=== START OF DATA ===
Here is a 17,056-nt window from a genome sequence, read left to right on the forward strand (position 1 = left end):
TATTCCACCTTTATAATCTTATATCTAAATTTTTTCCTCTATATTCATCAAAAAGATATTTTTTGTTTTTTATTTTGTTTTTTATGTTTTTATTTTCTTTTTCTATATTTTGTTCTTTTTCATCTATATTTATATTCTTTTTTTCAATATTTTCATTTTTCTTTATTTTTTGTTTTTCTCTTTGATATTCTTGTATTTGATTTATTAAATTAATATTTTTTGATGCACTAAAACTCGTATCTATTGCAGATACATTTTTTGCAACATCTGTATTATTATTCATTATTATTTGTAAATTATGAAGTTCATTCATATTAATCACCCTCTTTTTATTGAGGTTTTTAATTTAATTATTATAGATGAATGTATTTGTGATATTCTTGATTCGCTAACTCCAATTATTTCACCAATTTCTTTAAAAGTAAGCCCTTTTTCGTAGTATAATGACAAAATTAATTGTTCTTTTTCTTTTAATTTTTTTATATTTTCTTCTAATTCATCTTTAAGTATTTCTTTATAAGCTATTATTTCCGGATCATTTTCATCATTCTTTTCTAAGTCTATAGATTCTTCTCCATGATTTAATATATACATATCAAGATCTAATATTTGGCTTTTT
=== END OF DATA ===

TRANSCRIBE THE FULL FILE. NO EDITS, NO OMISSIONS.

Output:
Here is a 17,056-nt window from a genome sequence, read left to right on the forward strand (position 1 = left end):
TATTCCACCTTTATAATCTTATATCTAAATTTTTTCCTCTATATTCATCAAAAAGATATTTTTTGTTTTTTATTTTGTTTTTTATGTTTTTATTTTCTTTTTCTATATTTTGTTCTTTTTCATCTATATTTATATTCTTTTTTTCAATATTTTCATTTTTCTTTATTTTTTGTTTTTCTCTTTGATATTCTTGTATTTGATTTATTAAATTAATATTTTTTGATGCACTAAAACTCGTATCTATTGCAGATACATTTTTTGCAACATCTGTATTATTATTCATTATTATTTGTAAATTATGAAGTTCATTCATATTAATCACCCTCTTTTTATTGAGGTTTTTAATTTAATTATTATAGATGAATGTATTTGTGATATTCTTGATTCGCTAACTCCAATTATTTCACCAATTTCTTTAAAAGTAAGCCCTTTTTCGTAGTATAATGACAAAATTAATTGTTCTTTTTCTTTTAATTTTTTTATATTTTCTTCTAATTCATCTTTAAGTATTTCTTTATAAGCTATTATTTCCGGATCATTTTCATCATTCTTTTCTAAGTCTATAGATTCTTCTCCATGATTTAATATATACATATCAAGATCTAATATTTGGCTTTTT